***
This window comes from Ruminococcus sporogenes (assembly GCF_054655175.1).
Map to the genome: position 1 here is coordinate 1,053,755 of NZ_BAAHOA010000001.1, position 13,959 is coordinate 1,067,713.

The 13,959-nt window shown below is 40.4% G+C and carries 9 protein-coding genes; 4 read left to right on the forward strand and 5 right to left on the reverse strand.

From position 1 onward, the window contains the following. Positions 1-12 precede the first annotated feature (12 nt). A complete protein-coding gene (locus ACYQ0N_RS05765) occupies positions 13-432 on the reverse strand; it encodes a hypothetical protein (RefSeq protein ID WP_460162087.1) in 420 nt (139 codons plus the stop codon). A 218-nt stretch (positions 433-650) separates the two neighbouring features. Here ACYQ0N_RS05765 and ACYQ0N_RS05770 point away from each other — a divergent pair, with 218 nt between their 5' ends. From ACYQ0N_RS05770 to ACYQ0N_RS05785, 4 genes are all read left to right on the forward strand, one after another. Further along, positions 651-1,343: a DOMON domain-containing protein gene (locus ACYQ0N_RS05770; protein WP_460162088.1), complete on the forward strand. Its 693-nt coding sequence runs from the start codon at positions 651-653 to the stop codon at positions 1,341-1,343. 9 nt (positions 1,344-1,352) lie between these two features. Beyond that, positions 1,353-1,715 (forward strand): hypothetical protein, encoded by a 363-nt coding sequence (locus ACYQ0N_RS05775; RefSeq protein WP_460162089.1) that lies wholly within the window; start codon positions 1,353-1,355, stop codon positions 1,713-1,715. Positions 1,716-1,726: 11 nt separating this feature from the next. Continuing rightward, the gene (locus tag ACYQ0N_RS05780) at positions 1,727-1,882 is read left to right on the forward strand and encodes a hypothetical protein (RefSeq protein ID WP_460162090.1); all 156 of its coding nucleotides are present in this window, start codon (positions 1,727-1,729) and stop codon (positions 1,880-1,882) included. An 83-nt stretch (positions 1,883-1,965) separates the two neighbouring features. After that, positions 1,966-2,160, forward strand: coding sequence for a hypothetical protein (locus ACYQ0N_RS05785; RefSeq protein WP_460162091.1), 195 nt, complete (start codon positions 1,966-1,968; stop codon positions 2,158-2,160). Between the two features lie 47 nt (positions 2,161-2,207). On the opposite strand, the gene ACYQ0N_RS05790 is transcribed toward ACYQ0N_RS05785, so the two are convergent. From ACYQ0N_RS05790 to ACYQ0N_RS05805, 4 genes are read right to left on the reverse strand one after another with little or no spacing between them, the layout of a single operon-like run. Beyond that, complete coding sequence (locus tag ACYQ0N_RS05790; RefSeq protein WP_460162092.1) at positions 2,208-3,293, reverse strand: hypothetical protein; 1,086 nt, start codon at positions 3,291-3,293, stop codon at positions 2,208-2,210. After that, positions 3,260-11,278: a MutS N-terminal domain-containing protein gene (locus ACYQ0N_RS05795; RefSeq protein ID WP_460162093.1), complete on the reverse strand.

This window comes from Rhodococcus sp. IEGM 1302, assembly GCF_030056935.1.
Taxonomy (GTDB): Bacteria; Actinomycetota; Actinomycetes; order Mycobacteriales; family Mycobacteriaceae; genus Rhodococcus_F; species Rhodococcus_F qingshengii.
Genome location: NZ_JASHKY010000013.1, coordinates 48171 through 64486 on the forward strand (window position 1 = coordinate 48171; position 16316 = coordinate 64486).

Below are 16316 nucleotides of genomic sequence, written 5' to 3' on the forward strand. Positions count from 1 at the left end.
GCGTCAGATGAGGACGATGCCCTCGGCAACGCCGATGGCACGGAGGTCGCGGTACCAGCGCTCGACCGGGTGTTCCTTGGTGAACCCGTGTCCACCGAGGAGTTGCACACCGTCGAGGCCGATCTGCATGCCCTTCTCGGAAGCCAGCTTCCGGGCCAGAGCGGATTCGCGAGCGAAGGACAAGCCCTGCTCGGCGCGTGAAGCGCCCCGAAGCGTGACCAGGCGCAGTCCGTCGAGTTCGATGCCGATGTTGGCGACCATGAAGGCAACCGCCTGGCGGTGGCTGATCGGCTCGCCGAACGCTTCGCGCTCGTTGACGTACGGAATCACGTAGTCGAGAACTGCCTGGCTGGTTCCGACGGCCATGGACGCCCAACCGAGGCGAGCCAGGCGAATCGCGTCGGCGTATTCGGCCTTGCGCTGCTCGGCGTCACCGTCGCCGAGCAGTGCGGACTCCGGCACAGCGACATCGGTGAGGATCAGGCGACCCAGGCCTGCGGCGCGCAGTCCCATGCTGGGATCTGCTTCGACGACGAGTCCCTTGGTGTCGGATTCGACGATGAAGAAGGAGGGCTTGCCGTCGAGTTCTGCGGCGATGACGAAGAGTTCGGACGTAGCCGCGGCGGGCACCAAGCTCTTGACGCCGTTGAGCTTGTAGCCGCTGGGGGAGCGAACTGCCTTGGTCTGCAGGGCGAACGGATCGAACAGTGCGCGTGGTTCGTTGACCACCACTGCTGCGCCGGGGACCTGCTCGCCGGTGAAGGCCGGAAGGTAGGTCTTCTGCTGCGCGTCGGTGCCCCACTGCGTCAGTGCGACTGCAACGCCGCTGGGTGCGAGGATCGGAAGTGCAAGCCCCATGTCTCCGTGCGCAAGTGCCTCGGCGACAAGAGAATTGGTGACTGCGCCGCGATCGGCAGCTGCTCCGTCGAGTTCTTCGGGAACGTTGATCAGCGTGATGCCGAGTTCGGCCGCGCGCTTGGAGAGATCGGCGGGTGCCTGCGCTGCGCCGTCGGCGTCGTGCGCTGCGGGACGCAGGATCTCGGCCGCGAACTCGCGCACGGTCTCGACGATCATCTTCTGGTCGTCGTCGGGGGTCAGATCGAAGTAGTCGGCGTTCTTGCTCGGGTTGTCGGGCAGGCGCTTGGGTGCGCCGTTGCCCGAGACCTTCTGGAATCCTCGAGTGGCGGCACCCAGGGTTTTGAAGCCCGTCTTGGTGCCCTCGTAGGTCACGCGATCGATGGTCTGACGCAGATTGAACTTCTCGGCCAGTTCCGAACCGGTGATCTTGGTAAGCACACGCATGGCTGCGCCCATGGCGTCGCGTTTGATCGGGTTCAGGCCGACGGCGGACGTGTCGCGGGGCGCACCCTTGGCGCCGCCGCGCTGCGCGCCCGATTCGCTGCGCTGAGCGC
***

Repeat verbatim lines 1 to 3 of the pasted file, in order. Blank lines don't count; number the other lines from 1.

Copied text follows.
This window comes from Ruminococcus sporogenes (assembly GCF_054655175.1).
Map to the genome: position 1 here is coordinate 1,053,755 of NZ_BAAHOA010000001.1, position 13,959 is coordinate 1,067,713.

The 13,959-nt window shown below is 40.4% G+C and carries 9 protein-coding genes; 4 read left to right on the forward strand and 5 right to left on the reverse strand.